Category: Compensation Plans
The Great Recession hit the U.S. economy pretty darn hard, and American workers are still recovering. We've learned, in recent years, that an improving economy doesn't necessarily mean better pay for workers. However, despite these challenging economic trends, top executives continue to earn huge sums of money, especially compared with how much their employees make and when measured against how much people in their position used to earn in decades past. Let's take a look at a few facts about CEO pay and also examine why it really does matter, quite a lot actually, to you and your employer.
The student loan debt crisis is having a real impact on individuals and the economy in general. As a result, some lawmakers want to encourage employers to help their workers pay down their student loan debt. One proposal, for example, would grant businesses and workers a tax break.
Some of the legal decisions that were made in 2015 didn't do much to help workers. For example, Wisconsin was added to the list of Right-to-Work states this year. Many feel that these laws, which change how unions collect fees from the workers they represent, hurt unions and the middle class. In other disappointing news, the U.S. Supreme Court ruled on the Integrity Staffing Solutions vs. Busk case, mandating that companies are not required to compensate workers for the time they spend in security-screening at the end of their shifts – or for any task that's not an "integral and indispensable" part of their job, for that matter. But thankfully, the legal news for workers wasn't all bad this past year. So, let's focus on the good, shall we?
This election cycle, paid family leave has become a major campaign issue, drawing attention to the fact that many other countries mandate paid leave, so why not the U.S.? Critics say laws requiring employers to offer these benefits would hurt small businesses and hamper economic growth. Here's why it's actually in your employer's best interest to give you paid time off, including sick time and family leave.
There is no shortage of reminders urging you to prepare for your retirement in advance – even in your 20s, as far in advance as you possibly can. These days, people are also considering other kinds of preparations that go beyond finances. For example, there's a move toward emotionally preparing for retirement, which seems like a good idea since new research has linked depression with retirement, especially for men.
What do entry-level workers and executives have in common? To get the salary they deserve, they both need to negotiate. That's bad news if salary negotiation makes you uncomfortable, but the good news is this: by negotiating pay, you're almost certain to earn more over the course of your career. However, timing is everything, so let's talk a little bit about when to ask for the salary you deserve.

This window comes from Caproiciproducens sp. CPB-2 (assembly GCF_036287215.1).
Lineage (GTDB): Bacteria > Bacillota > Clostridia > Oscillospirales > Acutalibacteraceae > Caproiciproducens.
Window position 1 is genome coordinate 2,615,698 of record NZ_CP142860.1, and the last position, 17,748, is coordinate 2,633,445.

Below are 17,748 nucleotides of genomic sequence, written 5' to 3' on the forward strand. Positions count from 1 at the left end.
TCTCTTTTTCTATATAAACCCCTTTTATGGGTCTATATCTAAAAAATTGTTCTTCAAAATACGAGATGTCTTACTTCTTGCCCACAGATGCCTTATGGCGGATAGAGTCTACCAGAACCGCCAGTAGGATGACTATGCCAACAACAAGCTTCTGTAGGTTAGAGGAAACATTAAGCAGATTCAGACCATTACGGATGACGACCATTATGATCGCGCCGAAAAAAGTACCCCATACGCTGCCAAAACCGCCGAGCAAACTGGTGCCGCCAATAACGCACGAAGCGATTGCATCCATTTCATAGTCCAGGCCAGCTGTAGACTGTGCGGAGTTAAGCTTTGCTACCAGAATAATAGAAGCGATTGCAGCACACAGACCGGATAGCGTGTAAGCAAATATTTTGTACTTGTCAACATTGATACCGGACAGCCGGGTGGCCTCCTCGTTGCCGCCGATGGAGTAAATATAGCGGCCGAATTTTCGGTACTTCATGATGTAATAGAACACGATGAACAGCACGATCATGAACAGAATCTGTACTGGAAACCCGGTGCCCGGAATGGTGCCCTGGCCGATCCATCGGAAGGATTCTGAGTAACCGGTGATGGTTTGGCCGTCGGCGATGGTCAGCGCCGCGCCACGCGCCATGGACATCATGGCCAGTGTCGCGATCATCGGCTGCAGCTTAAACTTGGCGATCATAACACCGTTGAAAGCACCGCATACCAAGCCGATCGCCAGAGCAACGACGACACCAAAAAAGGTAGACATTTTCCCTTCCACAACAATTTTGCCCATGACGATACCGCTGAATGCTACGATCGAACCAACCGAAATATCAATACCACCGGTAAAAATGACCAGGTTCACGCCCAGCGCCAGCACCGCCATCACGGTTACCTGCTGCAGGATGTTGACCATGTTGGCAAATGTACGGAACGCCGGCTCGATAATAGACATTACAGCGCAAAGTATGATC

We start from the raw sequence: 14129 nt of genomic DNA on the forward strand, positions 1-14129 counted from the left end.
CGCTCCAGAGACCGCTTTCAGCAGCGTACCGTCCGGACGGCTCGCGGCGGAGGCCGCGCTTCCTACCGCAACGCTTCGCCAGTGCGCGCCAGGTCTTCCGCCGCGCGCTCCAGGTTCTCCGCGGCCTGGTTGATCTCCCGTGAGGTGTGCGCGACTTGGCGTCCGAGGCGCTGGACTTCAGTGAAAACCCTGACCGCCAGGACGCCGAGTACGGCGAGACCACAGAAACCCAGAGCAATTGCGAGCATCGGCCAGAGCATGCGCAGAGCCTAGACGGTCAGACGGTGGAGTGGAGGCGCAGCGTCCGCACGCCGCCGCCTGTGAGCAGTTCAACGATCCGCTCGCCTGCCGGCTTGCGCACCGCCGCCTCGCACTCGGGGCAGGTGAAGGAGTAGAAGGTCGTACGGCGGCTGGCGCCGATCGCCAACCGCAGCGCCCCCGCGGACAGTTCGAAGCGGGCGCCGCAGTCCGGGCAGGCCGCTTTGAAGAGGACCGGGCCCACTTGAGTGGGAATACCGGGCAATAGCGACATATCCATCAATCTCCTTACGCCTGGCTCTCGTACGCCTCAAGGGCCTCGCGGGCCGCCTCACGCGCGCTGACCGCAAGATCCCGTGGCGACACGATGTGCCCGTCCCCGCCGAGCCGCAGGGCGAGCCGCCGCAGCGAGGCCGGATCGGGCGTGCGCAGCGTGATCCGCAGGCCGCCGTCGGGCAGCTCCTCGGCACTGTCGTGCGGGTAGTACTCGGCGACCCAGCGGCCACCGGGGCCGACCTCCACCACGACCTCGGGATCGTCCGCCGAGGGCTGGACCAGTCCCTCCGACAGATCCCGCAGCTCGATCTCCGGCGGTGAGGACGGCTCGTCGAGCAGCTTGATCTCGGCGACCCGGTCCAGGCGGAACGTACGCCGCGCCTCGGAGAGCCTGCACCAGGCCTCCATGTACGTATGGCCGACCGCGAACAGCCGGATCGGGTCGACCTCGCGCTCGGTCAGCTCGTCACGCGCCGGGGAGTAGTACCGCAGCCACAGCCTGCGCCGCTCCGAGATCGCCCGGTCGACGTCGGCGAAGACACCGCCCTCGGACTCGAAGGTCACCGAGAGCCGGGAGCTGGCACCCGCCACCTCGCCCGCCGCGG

There is a real, dumb reason we go into work when we're sick, and it's super scientific. We broke down analysis by the researchers at the University of East Anglia to help us understand this madness.
If you're pondering relocation to a new city for a job opportunity, you're probably hoping to make more money. But, determining how far your salary will go in your new town can be kind of tricky. We all know that cost of living is a factor to evaluate when considering a job offer, but is it more important than salary? Here are a few things you should know.
Did you take a vacation this summer? Do you wish you could've taken more time off? As fall draws near, so do the feelings, for many, of slight remorse caused by a summer spent mostly indoors, most often at work.
The words "compensation" and "salary" are often used interchangeably, as if they are synonyms, but that isn't the case at all. It's important to remember (particularly during negotiations) that salary is just one aspect, one part, of the compensation you'll receive from your employer.
Little by little, cultural taboos in the U.S. are being eradicated. With each passing generation, we grow increasingly comfortable with discussions that would have stunned those who came before us. However, there is one remaining taboo in our society that is going just as strong as ever: money. We don't talk about money, not with our friends, often not even with our families. And, sharing our salaries with our co-workers? Well, that feels completely out of the question. But, there might be something to gain from talking about pay with our colleagues and getting a little honest with each other.